I haven’t been able to book a therapy appointment because there isn’t any availability. “Unfortunately, we’re at capacity at this time,” the email read. And I wasn’t surprised.
Although they didn’t go into detail, it’s not much of a shock that the holiday season is ironically stressful – and that’s just for your average gift-giving, table-decorating do-gooders. I’ll admit that even though I don’t have the money for presents, I feel pressured to buy them anyway – an issue that is far too common this time of year. What’s more – family gatherings – an anxiety trigger for even the seemingly most confident of people. And what about those without nearby family, battling depression, or the unemployed? It’s not always obvious to spot those struggling with hardship, but this holiday season, consider they may be any one of those you interact with daily.
As a society, we’ve gotten into the habit of gift-giving as a means of consideration – and don’t get me wrong, it’s a lovely gesture, but sometimes a kind word can make a much longer lasting impression. “How are you feeling this holiday season?” may be a good way to open up a conversation to let someone know that you care; it might even help you to work through some of the season’s stress, too. When signing a card, make it personal, tell them why you care to wish them a happy holiday instead of a generic “Merry Christmas.” They just might hold onto that card.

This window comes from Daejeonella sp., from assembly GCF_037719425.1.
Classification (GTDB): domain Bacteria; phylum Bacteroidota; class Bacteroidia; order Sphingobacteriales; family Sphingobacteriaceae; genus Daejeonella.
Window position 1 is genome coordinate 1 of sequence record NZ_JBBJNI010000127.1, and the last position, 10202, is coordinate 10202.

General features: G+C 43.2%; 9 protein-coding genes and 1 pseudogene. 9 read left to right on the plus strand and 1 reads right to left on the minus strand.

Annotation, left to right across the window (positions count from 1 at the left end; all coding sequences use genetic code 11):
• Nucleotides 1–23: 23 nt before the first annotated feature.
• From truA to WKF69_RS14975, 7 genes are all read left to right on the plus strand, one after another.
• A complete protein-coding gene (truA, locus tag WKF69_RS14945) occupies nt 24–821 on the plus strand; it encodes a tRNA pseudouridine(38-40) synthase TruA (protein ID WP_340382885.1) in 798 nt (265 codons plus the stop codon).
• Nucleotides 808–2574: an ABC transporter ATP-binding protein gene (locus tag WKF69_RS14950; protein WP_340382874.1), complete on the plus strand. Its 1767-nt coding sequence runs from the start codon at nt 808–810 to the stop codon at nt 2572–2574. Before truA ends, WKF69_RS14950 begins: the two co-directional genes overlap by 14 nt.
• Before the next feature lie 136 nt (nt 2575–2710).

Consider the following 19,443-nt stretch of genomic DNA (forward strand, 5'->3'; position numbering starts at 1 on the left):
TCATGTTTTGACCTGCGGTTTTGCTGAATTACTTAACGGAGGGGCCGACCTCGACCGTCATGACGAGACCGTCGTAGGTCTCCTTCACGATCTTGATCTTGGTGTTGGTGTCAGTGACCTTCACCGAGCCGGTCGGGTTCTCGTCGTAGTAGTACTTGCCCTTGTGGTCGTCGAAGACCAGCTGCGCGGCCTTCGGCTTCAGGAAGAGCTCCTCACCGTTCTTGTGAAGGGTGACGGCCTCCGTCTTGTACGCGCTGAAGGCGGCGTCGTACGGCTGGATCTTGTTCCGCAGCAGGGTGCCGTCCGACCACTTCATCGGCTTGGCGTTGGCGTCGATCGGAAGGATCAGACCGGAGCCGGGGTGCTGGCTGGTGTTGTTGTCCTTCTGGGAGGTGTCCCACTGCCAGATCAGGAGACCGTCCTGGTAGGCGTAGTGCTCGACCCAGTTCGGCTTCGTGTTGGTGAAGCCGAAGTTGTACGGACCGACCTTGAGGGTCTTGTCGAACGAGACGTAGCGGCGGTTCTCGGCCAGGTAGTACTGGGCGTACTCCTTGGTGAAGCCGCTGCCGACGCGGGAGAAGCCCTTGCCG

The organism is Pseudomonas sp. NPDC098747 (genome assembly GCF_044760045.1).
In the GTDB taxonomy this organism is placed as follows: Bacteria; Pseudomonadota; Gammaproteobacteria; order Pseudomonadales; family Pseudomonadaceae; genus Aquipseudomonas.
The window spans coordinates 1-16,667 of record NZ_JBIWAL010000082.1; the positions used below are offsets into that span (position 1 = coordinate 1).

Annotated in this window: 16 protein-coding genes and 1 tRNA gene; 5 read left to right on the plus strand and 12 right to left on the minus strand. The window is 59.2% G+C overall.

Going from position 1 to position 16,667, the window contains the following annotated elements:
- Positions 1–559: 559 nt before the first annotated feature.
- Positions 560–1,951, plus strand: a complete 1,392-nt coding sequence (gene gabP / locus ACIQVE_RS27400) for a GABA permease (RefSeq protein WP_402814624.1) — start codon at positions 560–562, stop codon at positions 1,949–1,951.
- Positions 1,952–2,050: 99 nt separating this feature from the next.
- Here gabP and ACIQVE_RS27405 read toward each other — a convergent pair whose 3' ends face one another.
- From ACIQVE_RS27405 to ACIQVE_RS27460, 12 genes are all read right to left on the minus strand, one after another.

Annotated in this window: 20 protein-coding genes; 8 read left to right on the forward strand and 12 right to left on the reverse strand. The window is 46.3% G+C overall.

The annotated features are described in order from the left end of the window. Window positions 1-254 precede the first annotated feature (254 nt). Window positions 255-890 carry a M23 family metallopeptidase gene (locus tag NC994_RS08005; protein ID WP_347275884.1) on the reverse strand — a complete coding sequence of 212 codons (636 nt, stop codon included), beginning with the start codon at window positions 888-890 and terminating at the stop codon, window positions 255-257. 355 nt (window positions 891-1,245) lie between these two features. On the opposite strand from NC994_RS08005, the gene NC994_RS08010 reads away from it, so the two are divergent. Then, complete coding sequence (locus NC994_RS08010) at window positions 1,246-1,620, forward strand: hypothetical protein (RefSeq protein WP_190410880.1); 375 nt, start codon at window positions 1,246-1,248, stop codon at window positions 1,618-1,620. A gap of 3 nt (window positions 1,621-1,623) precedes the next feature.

Although it’s a practice we should all strive to incorporate year-round, this holiday season is an opportune time to remind ourselves to try to be a little more sensitive and empathetic to those around us; we just don’t know what others are going through, and how one small detail can make all the difference – good or bad.
And if you’re struggling yourself, you aren’t alone, even though it might feel like it. If you don’t feel comfortable enough to reach out to a friend, there’s always someone waiting on the other end of the line at 1-800-273-8255 because you deserve the support, holiday or not.